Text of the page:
Contract research organizations (CROs), which are used by much of the pharmaceutical industry to outsource research regulatory requirements, should be the epitomes of high-quality data collection and trial standardization, but they have developed a checkered reputation among clinical trial investigators.
In the December 2017 issue, ASH Clinical News Editor-in-Chief Mikkael A. Sekeres, MD, MS, and the members of the Editorial Board (with insight from research nurses, coordinators, and colleagues at their and other institutions) offered several solutions to “the CRO problem.”
Readers from around the world (including members of the CRO enterprise) wrote to share their frustrations with CROs and offer their own solutions.
The December 2017 editorial (“Solving the Contract Research Agonization Problem”) sounds funny, but the issue of how CROs act at sites is a real problem. My problem is that I am part of this system.
When I started as a contract research associate (CRA) at one of the biggest CROs, my job was to read hundreds of standard operating procedures (SOPs) and attend several training meetings via WebEx or recorded trainings. Learning effect = none!
It is not much better at the new CRO. In my first four weeks, I read hundreds of SOP documents from my CRO and, because my position is sponsor-based, hundreds more from the pharmaceutical company. Again, learning effect = none!
The training on topics we have to discuss with the sites is endless, but, in the end, I don’t have the appropriate knowledge about the medical disease and the trial protocol. And, because I work on so many different trials in different medical fields, I sometimes look stupid at sites when I am telling a highly professional team how they have to work. I am lucky that most sites are sympathetic and don’t blame me – or don’t blame me too much.
Compared with most CRAs on the market, my background couldn’t be better: I worked as a registered nurse in a hematology/oncology inpatient ward for several years in Germany and the U.K. before I started as a study coordinator and later project manager at a German university hospital. I like to learn new tasks and read medical articles in my private time.
At my CRA job now, I try to shorten a site-initiation visit as much as possible, and I don’t tell any principal investigator about his or her responsibilities because I am very sure that physicians already are treating patients with their best interests in mind – and that their treatment will comply with the guidelines for good clinical practice put forth by the International Conference on Harmonisation of Technical Requirements for Registration of Pharmaceuticals for Human Use.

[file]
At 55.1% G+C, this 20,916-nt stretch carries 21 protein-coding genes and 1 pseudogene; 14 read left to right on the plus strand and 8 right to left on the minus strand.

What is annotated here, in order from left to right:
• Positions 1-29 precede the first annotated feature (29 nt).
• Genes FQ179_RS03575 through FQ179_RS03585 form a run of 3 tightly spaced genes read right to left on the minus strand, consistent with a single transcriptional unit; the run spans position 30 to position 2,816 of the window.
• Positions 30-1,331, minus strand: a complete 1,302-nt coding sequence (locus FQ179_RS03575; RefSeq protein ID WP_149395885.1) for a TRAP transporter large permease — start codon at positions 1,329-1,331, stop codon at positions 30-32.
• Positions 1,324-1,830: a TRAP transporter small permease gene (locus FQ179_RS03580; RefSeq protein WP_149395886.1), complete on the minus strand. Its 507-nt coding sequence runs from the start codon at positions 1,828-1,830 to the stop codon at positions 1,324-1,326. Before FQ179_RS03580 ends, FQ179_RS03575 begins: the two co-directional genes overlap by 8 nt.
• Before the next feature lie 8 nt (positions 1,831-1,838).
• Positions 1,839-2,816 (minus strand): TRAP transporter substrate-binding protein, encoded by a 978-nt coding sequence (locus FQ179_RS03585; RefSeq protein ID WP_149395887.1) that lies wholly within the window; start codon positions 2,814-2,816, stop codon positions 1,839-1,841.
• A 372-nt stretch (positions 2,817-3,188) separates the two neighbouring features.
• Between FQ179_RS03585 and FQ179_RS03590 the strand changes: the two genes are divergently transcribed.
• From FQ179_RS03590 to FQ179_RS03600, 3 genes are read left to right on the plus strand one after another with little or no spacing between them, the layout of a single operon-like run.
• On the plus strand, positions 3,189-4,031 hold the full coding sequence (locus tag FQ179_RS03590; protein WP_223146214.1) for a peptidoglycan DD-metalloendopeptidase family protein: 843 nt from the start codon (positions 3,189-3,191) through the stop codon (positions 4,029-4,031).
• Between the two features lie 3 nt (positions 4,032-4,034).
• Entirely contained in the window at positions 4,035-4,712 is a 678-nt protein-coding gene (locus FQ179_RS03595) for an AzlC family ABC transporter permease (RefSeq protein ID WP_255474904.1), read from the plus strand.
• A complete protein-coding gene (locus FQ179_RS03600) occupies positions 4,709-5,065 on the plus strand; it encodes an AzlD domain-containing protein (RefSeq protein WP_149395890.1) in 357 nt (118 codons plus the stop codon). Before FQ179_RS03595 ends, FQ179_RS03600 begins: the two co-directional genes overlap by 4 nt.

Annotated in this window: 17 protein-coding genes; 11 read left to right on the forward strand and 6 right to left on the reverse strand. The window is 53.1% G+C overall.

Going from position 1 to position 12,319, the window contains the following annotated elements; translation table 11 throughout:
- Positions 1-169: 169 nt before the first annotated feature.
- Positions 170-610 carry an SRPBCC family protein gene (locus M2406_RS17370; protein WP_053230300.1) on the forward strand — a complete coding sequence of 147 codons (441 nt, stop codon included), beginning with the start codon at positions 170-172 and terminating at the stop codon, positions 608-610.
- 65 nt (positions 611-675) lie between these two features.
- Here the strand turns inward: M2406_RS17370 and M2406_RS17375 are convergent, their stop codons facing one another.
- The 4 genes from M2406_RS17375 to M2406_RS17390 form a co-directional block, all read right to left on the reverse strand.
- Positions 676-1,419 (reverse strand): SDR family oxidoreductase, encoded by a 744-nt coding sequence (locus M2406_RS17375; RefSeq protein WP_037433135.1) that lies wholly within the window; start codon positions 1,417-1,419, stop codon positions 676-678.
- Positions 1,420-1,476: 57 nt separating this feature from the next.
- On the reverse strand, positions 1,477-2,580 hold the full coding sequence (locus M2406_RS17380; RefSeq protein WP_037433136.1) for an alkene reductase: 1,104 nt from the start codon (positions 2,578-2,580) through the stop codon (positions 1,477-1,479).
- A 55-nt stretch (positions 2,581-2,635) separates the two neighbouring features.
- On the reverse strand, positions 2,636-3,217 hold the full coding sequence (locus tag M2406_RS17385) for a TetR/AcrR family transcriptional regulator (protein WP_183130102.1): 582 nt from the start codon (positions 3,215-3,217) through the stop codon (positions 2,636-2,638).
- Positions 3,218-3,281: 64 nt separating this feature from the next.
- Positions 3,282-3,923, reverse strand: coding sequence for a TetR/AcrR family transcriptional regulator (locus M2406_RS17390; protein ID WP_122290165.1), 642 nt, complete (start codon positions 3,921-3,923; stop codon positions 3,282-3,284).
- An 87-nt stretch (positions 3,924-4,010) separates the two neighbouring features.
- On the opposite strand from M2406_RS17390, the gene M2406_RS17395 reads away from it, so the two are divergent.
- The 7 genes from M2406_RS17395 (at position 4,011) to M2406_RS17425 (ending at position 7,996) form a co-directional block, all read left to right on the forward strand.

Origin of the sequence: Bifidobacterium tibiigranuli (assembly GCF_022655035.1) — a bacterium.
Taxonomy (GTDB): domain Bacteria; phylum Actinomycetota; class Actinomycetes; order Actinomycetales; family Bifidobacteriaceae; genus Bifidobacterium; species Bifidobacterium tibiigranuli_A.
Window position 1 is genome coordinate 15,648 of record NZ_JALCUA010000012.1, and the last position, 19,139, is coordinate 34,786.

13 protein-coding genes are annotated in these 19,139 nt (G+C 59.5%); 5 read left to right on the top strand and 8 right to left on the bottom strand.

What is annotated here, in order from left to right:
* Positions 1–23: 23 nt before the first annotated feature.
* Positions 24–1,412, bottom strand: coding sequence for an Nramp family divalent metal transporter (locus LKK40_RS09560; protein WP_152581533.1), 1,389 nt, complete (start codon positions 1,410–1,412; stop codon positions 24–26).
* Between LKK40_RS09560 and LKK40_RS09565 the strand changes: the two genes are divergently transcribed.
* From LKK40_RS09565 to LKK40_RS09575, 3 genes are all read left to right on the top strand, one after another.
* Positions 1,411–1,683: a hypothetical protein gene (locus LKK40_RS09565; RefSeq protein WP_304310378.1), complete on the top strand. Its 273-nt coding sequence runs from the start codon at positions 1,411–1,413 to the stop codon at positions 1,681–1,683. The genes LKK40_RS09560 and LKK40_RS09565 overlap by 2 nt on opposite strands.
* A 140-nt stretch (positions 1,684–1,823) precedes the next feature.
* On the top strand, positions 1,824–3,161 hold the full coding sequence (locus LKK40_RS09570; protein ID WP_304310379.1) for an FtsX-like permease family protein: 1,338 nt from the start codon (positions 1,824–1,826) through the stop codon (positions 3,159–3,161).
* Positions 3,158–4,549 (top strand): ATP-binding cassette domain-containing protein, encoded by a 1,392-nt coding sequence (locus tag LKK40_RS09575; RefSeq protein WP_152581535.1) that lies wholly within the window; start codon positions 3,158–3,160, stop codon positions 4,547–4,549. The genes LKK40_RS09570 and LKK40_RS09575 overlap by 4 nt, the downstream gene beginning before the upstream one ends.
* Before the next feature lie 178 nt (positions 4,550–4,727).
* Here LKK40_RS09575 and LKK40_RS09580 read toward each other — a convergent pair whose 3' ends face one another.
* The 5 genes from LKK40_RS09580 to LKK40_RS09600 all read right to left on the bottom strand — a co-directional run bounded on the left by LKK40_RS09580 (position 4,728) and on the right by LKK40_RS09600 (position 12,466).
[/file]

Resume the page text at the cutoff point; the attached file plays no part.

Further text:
I don’t write many queries because I sit with the study coordinator or research nurse at the end of my monitoring visit and discuss “my findings.” We can avoid too many queries by making direct changes in the electronic case-report forms together or clarifying some items that I might not understand. What I cannot avoid, though, is asking the staff to sign so many logs and papers. And when a pharmaceutical sponsor attends any visit, I have to conduct the complete and long procedures and visit.
For me, it is difficult to explain to older CRAs that it is better to communicate with sites on another level than what is described in our training. And when I teach new CRAs about my working process, I have to explain myself to my manager.
I believe that the work we do as CRAs is important, but the way we have to do our work is, in my opinion, wrong. Doing my work with joy can sometimes be challenging because of these problems. Also, the problem is not created only by the CROs: Pharmaceutical companies support this “behavior” in many ways, and the differing opinions of ethic commissions, local authorities, and other stakeholders create inefficiencies in the system.
Again, this is a great article, and there has to be a change in the clinical trial world.
Best regards from Europe,
Bergisch Gladbach, Germany
Loved this editorial! I would have written it myself, but I was clearly too busy signing lab values, doing Firecrest training, and driving to meetings with site monitors to hear them say, “Great job, nothing to report.”
—Jonathan Ducore, MD, MPH
Co-Director of Hemophilia Treatment Center
University of California, Davis
I feel for you about the insanity of using trial-specific equipment! I have a room full of electrocardiogram machines (14 at last count – as well as all the boxes that they were shipped in that I have to store so I can eventually ship them back to the sponsor), trial-specific pregnancy tests, blood pressure cuffs, needles, scales and 10 kg weights to calibrate the scales (we use one as a doorstop), and all other kinds of equipment that I eventually give to medical missions or – God forbid – have to throw away. I wish I could trade it all in for a decent intravenous infusion pump.
I have a laptop from one company that has never been used, but the company won’t let us send back; it is still sitting in my office.
Also, I have at least one of every size of battery known to man.
—Catherine Hubert, RN, BSN
Manager of Clinical Research